Stoinis bolts into Ashes contention

Ronan O'Connell Columnist

By , Ronan O'Connell is a Roar Expert

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    On Australia’s last ODI tour of India a standout series performance vaulted George Bailey into the 2013 Ashes series despite his poor first-class form. Could that be an omen for man-of-the-moment Marcus Stoinis?

    Stoinis has been a revelation in ODIs this year, averaging 86 with the bat and regularly playing vital innings in the middle order in the wake of batting collapses. The 28-year-old all-rounder was among Australia’s best three players in this just-completed ODI series in India – his first in Asia.

    Four years ago, Bailey was Australia’s shining light in India, making 475 runs at 96, an effort which earned him an unexpected Ashes berth just weeks later.

    It was unexpected because Bailey was coming off a horrendous Shield campaign in which he averaged just 18 with the bat. But Bailey’s dominance in India, combined with good efforts in the Shield campaigns prior to that poor season, was enough to sway the selectors.

    Stoinis is in a similar position as he too is fresh from a woeful Shield season in which he averaged only 18 with the bat. There is another parallel with Bailey in that Stoinis also had several seasons of good performances prior to the bad season – Stoinis made nearly 1800 runs at 44 across the previous three Shield campaigns.

    To head off those Roarers itching for an argument, I’m not advocating Stoinis play in the Ashes, rather predicting that he could well be a bolter based on the past choices of Australia’s selection panel.

    There are several factors working in Stoinis’ advantage. Firstly, the Australian selectors like to have a fifth bowling option at number six in the Test team and will be especially keen on this because of England’s very deep batting line-up. That all but rules out the claims to the number six spot of specialist batsmen such as Shaun Marsh, Joe Burns or Kurtis Patterson.

    Secondly, on hard home pitches the selectors prefer for that all-rounder to bowl pace not spin, which greatly weakens the appeal of incumbent number six Glenn Maxwell and rising ODI star Travis Head.

    Thirdly, the only other likely Test candidates who are seam bowling all-rounders – Mitch Marsh and Hilton Cartwright – would probably have significant drawbacks in the eyes of the selectors.

    Fresh back from injury, Marsh is currently playing as a batsman for WA and is not expected to start bowling again until the Big Bash League, which starts nearly a month after the first Ashes Test.

    Cartwright, meanwhile, is in the same boat as Maxwell in that his bowling appears not to have the confidence of captain Steve Smith. Smith did not offer Cartwright a single over in his two ODIs and gave him just nine overs across his two Tests.

    The 25-year-old from WA is not really an all-rounder – he is a quality top-order batsman who also happens to roll his arm over.

    So, if Australia want a batting all-rounder who bowls pace well, Stoinis is the most obvious candidate. The fourth factor that plays into Stoinis’ hands is that there will be three rounds of the Sheffield Shield before Australia are expected to announce their Ashes squad.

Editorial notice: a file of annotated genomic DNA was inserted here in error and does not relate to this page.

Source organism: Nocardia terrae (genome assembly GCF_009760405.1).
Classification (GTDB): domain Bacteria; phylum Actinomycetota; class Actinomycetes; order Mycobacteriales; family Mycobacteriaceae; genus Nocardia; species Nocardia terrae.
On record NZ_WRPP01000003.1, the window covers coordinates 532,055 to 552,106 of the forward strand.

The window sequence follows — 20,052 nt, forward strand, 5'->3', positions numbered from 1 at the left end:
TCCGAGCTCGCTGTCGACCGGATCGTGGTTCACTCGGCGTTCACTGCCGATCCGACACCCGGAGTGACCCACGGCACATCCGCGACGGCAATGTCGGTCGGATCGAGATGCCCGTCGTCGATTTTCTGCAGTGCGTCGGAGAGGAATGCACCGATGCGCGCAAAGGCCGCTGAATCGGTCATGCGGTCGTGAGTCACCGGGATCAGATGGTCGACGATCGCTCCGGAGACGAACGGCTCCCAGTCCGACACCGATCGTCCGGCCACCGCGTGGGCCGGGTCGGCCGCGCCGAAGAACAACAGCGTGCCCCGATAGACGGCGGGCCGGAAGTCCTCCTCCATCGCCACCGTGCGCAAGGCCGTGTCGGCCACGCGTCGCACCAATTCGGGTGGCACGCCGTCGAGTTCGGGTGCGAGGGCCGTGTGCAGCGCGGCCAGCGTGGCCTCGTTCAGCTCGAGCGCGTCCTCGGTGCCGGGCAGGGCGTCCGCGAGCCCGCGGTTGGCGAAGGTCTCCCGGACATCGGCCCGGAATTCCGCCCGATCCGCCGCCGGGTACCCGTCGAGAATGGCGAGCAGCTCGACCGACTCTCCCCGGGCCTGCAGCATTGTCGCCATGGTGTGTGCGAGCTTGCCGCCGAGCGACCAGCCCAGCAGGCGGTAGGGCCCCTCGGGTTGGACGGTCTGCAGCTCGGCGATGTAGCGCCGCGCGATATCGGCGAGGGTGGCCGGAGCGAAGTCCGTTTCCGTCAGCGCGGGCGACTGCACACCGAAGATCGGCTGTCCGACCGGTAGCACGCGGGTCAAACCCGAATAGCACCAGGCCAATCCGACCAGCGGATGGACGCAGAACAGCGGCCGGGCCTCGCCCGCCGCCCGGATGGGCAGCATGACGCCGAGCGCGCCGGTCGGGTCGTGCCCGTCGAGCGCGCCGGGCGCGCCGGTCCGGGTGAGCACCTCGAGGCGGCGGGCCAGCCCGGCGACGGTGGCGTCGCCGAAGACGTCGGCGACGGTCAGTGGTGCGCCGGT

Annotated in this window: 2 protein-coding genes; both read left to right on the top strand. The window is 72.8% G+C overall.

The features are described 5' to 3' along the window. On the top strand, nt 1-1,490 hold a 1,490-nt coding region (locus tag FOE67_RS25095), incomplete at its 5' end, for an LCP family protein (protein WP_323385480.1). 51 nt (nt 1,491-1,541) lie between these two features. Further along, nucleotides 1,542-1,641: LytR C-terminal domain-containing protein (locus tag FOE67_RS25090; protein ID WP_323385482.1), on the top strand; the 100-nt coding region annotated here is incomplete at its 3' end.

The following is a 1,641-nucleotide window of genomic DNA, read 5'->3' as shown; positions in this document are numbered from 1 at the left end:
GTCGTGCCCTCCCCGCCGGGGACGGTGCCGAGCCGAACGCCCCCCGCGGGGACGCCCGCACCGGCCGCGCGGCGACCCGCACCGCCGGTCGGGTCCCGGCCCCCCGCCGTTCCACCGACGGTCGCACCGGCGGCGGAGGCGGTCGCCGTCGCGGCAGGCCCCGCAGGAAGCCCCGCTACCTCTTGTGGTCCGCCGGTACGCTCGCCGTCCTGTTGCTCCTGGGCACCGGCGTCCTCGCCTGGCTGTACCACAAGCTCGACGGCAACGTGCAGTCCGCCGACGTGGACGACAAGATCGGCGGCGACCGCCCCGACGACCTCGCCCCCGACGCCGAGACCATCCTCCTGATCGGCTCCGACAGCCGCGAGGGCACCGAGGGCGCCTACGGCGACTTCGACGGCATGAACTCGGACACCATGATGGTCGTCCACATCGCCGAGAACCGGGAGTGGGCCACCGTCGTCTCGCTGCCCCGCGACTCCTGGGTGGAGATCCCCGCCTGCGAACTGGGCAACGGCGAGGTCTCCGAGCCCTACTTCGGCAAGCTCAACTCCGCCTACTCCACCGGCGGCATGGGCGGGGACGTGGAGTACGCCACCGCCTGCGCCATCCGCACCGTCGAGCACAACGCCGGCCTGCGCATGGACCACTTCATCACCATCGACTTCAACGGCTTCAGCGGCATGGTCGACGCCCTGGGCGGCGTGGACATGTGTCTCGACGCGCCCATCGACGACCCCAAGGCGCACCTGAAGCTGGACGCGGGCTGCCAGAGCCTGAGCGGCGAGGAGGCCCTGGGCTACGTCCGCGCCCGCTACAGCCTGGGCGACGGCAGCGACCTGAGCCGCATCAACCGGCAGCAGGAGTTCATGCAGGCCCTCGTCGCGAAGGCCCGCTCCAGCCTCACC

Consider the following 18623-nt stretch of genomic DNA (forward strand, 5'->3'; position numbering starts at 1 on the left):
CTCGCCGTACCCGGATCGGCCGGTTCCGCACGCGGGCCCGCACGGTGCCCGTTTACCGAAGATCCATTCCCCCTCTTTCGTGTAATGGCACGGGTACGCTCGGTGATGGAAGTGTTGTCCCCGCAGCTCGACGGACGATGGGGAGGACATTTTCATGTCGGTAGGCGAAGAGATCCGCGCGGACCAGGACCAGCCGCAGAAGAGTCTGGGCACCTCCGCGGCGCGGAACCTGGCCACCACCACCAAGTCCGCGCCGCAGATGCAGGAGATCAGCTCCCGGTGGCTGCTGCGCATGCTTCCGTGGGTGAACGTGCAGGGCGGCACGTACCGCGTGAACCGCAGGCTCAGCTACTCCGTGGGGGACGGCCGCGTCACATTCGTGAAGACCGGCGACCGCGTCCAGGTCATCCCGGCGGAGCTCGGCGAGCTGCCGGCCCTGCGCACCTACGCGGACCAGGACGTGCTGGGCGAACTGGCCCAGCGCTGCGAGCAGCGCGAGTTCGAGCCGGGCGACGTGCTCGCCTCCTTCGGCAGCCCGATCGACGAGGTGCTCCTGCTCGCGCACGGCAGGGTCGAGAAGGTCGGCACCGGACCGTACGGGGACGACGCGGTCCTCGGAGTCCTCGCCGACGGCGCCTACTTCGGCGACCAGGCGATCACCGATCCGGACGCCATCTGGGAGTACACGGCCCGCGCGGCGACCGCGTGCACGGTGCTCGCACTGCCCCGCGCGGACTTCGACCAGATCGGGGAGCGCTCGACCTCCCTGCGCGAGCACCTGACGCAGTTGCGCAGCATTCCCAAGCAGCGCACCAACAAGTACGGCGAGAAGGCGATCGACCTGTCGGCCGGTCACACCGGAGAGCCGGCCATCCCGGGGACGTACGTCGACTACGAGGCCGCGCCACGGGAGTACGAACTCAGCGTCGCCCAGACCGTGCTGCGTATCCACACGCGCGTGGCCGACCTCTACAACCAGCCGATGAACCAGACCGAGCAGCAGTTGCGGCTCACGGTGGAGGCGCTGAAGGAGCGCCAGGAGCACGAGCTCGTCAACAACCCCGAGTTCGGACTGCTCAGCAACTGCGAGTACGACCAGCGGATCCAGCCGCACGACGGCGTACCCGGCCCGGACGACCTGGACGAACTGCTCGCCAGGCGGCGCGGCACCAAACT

Marcus Stoinis of Australia celebrates

    (AAP Image/SNPA, Ross Setford)

    This gives him enough time to erase the selector’s memories of his poor 2016-17 Shield campaign.

    Should Stoinis come out and dominate with the blade, while the likes of Maxwell and Cartwright underwhelm, don’t be surprised to see him leapfrog that pair into the Ashes line-up.

    Putting aside Stoinis’s Test prospects, there is no doubt he has quickly become a fixture of Australia’s ODI team. Very few players have come into the Australian ODI side and immediately looked as comfortable as Stoinis. In his eight ODI innings, six times he has batted well.

    On four occasions he has arrived at the crease with Australia in a mess and guided them away from trouble.

    Two other times Stoinis has played a nice unbeaten cameo in the death overs. Only twice in eight knocks has he failed. Stoinis has proved himself to be exactly the kind of versatile middle order ODI batsman Australia desperately need, someone equally capable of putting out fires or setting the pitch ablaze.

    Yesterday it was the latter which was required of him after Australia lost 3-18. Consolidation was needed and that was just what Stoinis provided as he compiled a patient knock of 46 from 63 deliveries on a slow, dry pitch perfectly suited to India’s fine spinners.

    Stoinis has swiftly become a key member of Australia’s batting line-up because of its propensity for middle order collapses. Australia lost 6-63 in the second match of this series, 5-51 in the third ODI, 3-5 in the fourth match and then 3-18 yesterday.

    This has exposed Australia’s over-reliance on Smith to play the anchor role in ODIs. With Smith struggling (142 runs at 28 this series), Australia have looked rudderless at times.

    Their total of 9-242 batting first yesterday was at least 50 to 60 runs short of a competitive total against an Indian side which is brilliant at chasing. India cruised to a 4-1 series victory, continuing Australia’s run of poor ODI efforts away from home.

    Realistically, though, this tour quickly will be forgotten as Australia turn their attention to the Ashes, a series Stoinis is suddenly an outside chance of playing in.

    Ronan O
    Ronan O'Connell

    Ronan O'Connell has been a journalist for well over 13 years, including nine at daily newspapers in WA. He now traverses the world as a travel photojournalist, contributing words and photography to more than 30 magazines and newspapers including CNN, BBC, The Toronto Star, The Guardian, The South China Morning Post, The Irish Examiner and The Australian Financial Review. Check out his work and follow him on Twitter @ronanoco